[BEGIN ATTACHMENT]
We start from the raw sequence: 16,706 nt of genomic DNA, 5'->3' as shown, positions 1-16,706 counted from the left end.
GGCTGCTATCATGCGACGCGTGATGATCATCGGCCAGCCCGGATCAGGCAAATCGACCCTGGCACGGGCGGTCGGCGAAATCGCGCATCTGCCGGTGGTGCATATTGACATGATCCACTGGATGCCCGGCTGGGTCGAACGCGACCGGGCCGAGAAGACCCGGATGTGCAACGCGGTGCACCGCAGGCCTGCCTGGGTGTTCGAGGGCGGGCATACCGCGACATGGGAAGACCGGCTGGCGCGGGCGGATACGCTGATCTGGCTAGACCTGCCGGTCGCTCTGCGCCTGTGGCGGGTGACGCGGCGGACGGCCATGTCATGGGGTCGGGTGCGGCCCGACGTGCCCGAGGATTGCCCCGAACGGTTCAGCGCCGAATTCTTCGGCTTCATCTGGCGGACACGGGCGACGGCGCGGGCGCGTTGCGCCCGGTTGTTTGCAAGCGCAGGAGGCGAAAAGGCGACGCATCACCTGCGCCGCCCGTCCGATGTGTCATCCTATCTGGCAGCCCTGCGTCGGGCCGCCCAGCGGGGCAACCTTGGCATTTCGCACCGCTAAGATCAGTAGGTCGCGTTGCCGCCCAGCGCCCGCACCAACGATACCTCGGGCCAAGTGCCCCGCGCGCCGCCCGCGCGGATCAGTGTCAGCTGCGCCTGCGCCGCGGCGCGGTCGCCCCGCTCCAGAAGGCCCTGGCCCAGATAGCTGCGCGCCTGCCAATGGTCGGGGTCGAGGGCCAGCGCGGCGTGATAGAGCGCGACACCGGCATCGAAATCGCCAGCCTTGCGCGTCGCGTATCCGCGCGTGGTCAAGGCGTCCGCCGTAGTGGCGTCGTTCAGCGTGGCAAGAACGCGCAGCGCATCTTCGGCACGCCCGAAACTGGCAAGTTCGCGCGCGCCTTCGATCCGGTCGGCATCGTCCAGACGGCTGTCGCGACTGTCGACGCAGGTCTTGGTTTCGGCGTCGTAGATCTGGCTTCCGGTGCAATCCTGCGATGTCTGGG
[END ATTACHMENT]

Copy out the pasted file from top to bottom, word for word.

We start from the raw sequence: 16,706 nt of genomic DNA, 5'->3' as shown, positions 1-16,706 counted from the left end.
GGCTGCTATCATGCGACGCGTGATGATCATCGGCCAGCCCGGATCAGGCAAATCGACCCTGGCACGGGCGGTCGGCGAAATCGCGCATCTGCCGGTGGTGCATATTGACATGATCCACTGGATGCCCGGCTGGGTCGAACGCGACCGGGCCGAGAAGACCCGGATGTGCAACGCGGTGCACCGCAGGCCTGCCTGGGTGTTCGAGGGCGGGCATACCGCGACATGGGAAGACCGGCTGGCGCGGGCGGATACGCTGATCTGGCTAGACCTGCCGGTCGCTCTGCGCCTGTGGCGGGTGACGCGGCGGACGGCCATGTCATGGGGTCGGGTGCGGCCCGACGTGCCCGAGGATTGCCCCGAACGGTTCAGCGCCGAATTCTTCGGCTTCATCTGGCGGACACGGGCGACGGCGCGGGCGCGTTGCGCCCGGTTGTTTGCAAGCGCAGGAGGCGAAAAGGCGACGCATCACCTGCGCCGCCCGTCCGATGTGTCATCCTATCTGGCAGCCCTGCGTCGGGCCGCCCAGCGGGGCAACCTTGGCATTTCGCACCGCTAAGATCAGTAGGTCGCGTTGCCGCCCAGCGCCCGCACCAACGATACCTCGGGCCAAGTGCCCCGCGCGCCGCCCGCGCGGATCAGTGTCAGCTGCGCCTGCGCCGCGGCGCGGTCGCCCCGCTCCAGAAGGCCCTGGCCCAGATAGCTGCGCGCCTGCCAATGGTCGGGGTCGAGGGCCAGCGCGGCGTGATAGAGCGCGACACCGGCATCGAAATCGCCAGCCTTGCGCGTCGCGTATCCGCGCGTGGTCAAGGCGTCCGCCGTAGTGGCGTCGTTCAGCGTGGCAAGAACGCGCAGCGCATCTTCGGCACGCCCGAAACTGGCAAGTTCGCGCGCGCCTTCGATCCGGTCGGCATCGTCCAGACGGCTGTCGCGACTGTCGACGCAGGTCTTGGTTTCGGCGTCGTAGATCTGGCTTCCGGTGCAATCCTGCGATGTCTGGG